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NEWS: Rebuilding trust through a community garden (Spring 2022)

April 11th, 2022 · No Comments

TDSB extends olive branch to neighbours whose cherished garden was razed

By Danielle Popov

Palmerston Avenue Junior Public School has been educating neighbourhood children for 133 years. Over the past 20 years, a group of neighbourhood parents showed their love for the school by tending a community garden on the property; that is, until the school’s facilities team razed it—without consulting or warning parents, many of whom had spent hundreds of hours working in the garden. Now, as spring approaches, the Parent Council and the Toronto District School Board (TDSB) have come to an agreement: they will work together on a complete overhaul of the school grounds. 

The garden rebuild process has been delayed because there were preexisting plans to redesign the larger site, in particular, the part that is shared with Palmerston Community Daycare. Originally, the parents were concerned that the redesign would not include a new  community garden or honour the legacy of the previous one. However, at a meeting on Sept. 6, a member of the TDSB sustainability board explained that, going forward, a garden on a TDSB property can no longer be altered without approval from senior facilities managers and the board’s team of landscape architects.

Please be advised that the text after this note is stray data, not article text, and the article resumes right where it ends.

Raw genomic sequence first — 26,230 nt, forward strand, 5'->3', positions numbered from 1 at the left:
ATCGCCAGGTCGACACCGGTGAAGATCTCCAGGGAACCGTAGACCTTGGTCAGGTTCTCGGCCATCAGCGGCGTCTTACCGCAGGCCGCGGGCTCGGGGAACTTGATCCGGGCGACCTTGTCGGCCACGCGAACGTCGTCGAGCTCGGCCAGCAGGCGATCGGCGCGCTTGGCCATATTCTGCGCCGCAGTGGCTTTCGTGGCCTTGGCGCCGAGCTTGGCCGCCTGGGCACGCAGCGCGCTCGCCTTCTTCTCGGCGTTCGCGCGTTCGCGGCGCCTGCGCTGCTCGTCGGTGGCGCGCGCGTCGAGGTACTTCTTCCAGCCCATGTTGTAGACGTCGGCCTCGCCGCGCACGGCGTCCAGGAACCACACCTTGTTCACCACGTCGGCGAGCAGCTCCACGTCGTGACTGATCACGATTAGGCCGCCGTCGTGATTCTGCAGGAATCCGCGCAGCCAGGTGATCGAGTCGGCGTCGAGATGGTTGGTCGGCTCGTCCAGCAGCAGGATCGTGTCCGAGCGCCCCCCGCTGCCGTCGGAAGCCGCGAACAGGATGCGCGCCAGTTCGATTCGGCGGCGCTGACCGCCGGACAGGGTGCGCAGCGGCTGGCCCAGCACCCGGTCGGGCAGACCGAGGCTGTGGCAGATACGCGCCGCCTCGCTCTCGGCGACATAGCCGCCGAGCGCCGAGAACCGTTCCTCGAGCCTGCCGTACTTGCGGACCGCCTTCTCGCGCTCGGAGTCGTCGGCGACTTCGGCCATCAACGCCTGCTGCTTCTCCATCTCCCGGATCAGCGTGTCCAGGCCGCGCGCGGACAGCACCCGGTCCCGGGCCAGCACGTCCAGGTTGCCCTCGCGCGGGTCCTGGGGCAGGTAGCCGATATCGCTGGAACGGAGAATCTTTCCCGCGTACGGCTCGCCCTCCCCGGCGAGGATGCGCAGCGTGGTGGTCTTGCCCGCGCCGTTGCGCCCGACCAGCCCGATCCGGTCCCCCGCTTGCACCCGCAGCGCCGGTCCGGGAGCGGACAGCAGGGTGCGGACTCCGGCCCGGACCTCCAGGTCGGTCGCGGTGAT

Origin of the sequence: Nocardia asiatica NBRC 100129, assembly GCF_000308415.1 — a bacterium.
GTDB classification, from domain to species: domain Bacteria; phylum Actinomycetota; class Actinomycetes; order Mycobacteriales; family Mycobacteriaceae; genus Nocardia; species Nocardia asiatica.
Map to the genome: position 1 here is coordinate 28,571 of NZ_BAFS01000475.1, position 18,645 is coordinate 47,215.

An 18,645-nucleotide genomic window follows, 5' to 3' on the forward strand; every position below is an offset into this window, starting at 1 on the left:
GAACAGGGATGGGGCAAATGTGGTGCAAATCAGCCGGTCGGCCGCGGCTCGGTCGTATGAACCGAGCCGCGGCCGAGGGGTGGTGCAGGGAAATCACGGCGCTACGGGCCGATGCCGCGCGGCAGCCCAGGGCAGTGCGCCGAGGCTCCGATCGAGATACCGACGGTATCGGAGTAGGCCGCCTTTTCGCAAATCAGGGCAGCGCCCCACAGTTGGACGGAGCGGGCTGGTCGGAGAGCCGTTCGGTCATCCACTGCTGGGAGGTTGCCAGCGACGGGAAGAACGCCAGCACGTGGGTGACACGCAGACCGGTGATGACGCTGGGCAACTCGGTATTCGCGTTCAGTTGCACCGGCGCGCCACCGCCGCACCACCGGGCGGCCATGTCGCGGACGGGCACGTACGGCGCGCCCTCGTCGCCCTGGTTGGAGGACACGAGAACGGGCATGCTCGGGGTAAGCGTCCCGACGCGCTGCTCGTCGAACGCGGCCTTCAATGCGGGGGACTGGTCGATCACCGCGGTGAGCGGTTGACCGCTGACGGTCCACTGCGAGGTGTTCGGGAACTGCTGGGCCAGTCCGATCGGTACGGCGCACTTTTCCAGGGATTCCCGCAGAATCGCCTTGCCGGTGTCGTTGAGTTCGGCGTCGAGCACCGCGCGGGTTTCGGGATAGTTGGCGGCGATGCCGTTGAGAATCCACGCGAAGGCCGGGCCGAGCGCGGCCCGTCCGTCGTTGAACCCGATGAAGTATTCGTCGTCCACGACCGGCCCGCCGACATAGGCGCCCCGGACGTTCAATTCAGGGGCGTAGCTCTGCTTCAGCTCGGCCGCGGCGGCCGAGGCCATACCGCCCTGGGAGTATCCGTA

On April 5, the facilities team will present their plan to the Parent Council. It will include the location of the garden, new play structures, plantings and accessibility improvements.   

“It’s really nice to see the enthusiasm,” says parent and volunteer Jesse Zuker. “Everyone—the principal [Rory Sullivan], the facilities team, and Councillor Mike Layton—[has] agreed to start work and do something amazing for the school grounds. ”

Councillor Mike Layton (Ward 11, University-Rosedale) attended Palmerston School.  

“We hope to build a legacy for the community,” says Jesse. “This school hasn’t seen much invested in it, and it’s been wonderful to see all the outpouring of support. “ 

Michael Ormston-Holloway, a Palmerston parent and a landscape architect at firm the Planning Partnership, has offered to help prepare concept designs. He is planning on “restitching the neighbourhood by  improving drop-off points along Palmerston Avenue and Euclid Avenue” and creating a classroom biosphere, with an emphasis on native plants for pollinators and migratory songbirds. His focus is on using the landscape as a teaching tool for the students. 

Ormston-Holloway also plans on establishing gateways to the school, as well as revitalizing the trees on the property that will become the “forest and canopy of tomorrow.”

The next steps for the Parent Council would be to work with the TDSB and the city to explore funding opportunities and develop a shared user agreement, allowing both students and members of the public to use the grounds at different points in the day. 

Lifetime Developments’ Brian Brown is also supporting the project with a community benefits contribution. This is pending a formal agreement with the City, utilizing the developer’s Section 37 contributions. 

The Parent Council will launch a formal fundraising campaign in the next few months.

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